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IICSA published its final Report in October 2022. This website was last updated in January 2023.

IICSA Independent Inquiry into Child Sexual Abuse

The Report of the Independent Inquiry into Child Sexual Abuse

Final report

I.5: “I was forgotten about”

21. Victims and survivors frequently described how they felt marginalised and sidelined while seeking acknowledgement or accountability. June said that she felt “dismissed” after reporting child sexual abuse to the police.[1] RC-A61 said that he felt “completely irrelevant” to criminal proceedings.[2]

22. Some victims and survivors felt sidelined by the communications they received from institutions. Alexandria described never being updated on the progress of the police investigation into her allegations of child sexual abuse. This triggered traumatic memories.[3] NO-A49 first requested his social care records in 2015, when he was just 20 years old. He described his frustration at the delays and denials he encountered: “after two and a half years of waiting for records, you lose faith”.[4]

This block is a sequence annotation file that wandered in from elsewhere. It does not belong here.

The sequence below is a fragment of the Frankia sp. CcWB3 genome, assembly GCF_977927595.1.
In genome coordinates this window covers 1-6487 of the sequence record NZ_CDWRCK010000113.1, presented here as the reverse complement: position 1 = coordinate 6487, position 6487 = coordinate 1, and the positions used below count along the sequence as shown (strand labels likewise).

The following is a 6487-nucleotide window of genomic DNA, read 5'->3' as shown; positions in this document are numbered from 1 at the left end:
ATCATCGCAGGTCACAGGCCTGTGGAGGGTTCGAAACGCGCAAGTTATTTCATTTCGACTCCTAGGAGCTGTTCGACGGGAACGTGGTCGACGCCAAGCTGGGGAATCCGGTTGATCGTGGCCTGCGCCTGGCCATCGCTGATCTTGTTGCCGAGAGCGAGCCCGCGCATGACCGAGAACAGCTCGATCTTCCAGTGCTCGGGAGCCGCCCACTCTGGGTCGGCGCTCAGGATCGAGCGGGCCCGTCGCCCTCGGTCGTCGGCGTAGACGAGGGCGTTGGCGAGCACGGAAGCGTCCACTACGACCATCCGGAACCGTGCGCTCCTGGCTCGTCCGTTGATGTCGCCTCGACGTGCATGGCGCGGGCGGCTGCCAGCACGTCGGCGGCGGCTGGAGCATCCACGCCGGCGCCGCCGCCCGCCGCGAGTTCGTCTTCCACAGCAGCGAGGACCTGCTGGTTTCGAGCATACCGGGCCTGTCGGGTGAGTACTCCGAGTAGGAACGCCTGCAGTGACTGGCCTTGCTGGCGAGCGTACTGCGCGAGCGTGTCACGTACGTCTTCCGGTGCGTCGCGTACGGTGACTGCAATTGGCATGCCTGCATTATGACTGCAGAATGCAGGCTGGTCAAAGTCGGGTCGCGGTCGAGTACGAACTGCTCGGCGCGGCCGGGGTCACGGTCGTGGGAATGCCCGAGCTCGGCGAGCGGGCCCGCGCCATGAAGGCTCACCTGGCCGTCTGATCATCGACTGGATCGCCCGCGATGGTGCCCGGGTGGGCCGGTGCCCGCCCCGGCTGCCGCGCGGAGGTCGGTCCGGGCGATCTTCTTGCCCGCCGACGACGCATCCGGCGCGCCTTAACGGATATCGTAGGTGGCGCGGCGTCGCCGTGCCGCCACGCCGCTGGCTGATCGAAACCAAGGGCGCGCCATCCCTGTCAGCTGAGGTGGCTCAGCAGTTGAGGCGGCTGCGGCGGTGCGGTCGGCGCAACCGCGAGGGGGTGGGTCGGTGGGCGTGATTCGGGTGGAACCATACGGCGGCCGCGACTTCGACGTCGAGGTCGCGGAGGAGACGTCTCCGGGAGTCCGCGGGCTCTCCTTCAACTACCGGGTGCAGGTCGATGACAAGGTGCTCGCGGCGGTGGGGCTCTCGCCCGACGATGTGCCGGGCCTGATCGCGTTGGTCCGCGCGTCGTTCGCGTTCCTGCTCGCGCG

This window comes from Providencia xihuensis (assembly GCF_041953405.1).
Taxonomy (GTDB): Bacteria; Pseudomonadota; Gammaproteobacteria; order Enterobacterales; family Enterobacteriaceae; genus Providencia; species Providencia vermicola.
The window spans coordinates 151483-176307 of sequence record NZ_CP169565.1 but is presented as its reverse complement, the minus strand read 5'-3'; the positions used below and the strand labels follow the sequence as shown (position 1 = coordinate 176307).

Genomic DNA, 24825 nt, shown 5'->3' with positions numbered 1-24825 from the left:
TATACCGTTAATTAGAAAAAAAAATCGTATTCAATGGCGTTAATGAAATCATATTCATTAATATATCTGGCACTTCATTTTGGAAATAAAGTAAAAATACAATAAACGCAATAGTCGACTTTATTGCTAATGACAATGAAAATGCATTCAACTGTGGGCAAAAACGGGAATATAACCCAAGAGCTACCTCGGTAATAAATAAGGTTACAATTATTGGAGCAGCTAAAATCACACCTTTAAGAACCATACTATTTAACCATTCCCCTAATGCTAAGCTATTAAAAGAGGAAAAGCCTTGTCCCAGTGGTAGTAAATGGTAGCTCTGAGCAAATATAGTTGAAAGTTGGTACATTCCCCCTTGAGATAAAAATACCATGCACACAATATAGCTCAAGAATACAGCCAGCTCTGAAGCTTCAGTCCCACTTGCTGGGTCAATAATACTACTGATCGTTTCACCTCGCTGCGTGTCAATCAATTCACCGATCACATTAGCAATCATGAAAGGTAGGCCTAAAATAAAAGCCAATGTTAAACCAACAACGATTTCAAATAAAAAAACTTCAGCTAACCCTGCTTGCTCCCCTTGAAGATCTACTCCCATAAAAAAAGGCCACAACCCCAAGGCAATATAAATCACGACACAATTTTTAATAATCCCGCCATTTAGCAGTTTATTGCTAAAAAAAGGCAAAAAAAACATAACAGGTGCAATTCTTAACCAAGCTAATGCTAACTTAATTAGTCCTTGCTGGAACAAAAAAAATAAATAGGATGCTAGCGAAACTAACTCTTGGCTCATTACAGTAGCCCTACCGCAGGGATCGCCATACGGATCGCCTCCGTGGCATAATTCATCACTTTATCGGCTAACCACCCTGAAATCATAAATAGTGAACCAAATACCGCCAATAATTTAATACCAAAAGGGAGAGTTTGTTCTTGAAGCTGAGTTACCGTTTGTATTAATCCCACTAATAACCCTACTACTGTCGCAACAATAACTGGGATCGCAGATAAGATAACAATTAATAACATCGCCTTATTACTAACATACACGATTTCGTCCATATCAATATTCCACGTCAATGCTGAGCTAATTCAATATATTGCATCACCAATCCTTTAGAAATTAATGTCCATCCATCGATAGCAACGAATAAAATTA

23. Other victims and survivors felt that the interests of the person who sexually abused them were prioritised. Pauly felt that the police put a lot of effort into accommodating the man who sexually abused him, but did not give the same consideration to him.[5] Many Forum members shared the view that perpetrators often had the “upper hand” in criminal justice processes.[6]

24. Some victims and survivors felt marginalised due to discriminatory attitudes or treatment. One Truth Project participant thought he was viewed as “unworthy” or “unreliable” because he was a child in care.[7] Many victims and survivors who disclosed sexual abuse as children said that they felt excluded from subsequent processes due to their age. RS-A7 felt that the Crown Prosecution Service should have engaged with him as a child: “I had my own mind and my own thoughts”.[8] Aeson is Deaf. Although a sign language interpreter was provided when he gave evidence during criminal proceedings, this was not provided for the remainder of the trial. As a result, he was not able to hear the rest of the proceedings, including the verdict: “having no interpreter to impart this information made me very emotional”.[9]

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